To protect yourself from these types of WordPress threats, always ensure that your WordPress site and its plugins are always kept up to date with the latest versions of software.
In addition, WordPress users should also strongly consider the use of a WordPress or Web Application Firewall, to provide an extra layer of defence against such web attacks.
DragonBlood Vuln Found in Wi-Fi WPA3
As with most new technologies its never plain sailing when it comes to developing secure solutions, and it’s been no different with the new Wi-Fi Security standard WPA3.
The WPA3 or Wi-Fi Protected Access 3 protocol is the next-generation in Wi-Fi Security and is due to replace the aging and less secure WPA2 protocol we use today.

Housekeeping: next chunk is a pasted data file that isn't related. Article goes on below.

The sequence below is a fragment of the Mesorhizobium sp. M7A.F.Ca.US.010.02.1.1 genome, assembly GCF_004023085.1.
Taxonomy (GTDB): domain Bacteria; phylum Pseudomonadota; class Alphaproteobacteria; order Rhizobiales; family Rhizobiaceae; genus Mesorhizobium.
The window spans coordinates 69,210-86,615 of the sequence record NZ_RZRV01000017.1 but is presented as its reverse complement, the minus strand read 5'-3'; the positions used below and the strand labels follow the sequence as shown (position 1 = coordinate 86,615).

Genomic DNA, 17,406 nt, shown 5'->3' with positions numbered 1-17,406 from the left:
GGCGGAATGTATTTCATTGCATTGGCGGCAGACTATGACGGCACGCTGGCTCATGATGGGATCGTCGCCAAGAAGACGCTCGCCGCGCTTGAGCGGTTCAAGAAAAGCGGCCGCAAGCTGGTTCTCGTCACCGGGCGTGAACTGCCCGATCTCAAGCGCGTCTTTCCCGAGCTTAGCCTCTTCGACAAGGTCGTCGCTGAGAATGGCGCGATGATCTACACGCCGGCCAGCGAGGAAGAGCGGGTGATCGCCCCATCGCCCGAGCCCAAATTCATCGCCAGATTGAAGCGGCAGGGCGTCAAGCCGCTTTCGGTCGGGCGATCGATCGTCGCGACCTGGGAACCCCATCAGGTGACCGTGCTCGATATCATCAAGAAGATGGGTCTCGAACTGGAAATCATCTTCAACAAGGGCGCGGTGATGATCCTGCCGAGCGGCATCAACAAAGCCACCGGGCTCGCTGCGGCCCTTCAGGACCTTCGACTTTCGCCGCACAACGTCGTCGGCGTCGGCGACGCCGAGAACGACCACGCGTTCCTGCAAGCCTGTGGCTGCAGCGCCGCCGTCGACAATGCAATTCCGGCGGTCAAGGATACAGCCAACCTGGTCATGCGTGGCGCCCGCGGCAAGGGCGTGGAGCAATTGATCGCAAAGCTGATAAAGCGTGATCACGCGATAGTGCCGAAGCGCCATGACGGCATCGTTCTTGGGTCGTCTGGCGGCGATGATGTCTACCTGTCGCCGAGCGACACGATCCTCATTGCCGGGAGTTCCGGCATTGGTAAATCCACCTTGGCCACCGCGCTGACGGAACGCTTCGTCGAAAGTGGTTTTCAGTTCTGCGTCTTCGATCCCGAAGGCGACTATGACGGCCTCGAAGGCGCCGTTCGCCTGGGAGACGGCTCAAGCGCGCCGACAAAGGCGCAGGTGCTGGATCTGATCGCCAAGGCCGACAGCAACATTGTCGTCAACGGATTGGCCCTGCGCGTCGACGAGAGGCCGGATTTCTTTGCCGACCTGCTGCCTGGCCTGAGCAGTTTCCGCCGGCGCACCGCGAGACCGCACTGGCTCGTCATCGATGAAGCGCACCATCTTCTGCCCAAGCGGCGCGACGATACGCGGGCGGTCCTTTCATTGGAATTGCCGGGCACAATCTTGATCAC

In their April 10th press release the Wi-Fi alliance have issued an update on two identified vulns found in a limited number of early implementations of WPA3-Personal, where devices running attacker software, can capture information and expose passwords due to improper implementation of cryptographic functions.
Researchers have released a paper titled DragonBlood that covers the two vulns. The first is a downgrade attack that forces WPA3 supported devices to connect using an insecure WPA2 handshake. This is then followed by the second flaw that incorporates two side-channel attacks which lead to the attackers obtaining the Wi-Fi password through an offline dictionary style attack.
The Wi-Fi alliance state that multiple CVEs have been raised under the IDs CVE-2019-9494 to CVE-2019-9499 to cover these flaws, but limited information is currently available from Mitre.
A simple software update is already available from the small number of device manufacturers affected by these WPA3 flaws.
More details can be found on The Hackers News website.
And that’s it for this week round-up, please don’t forget to tune in for our next instalment.
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Edition #36 – 12th April 2019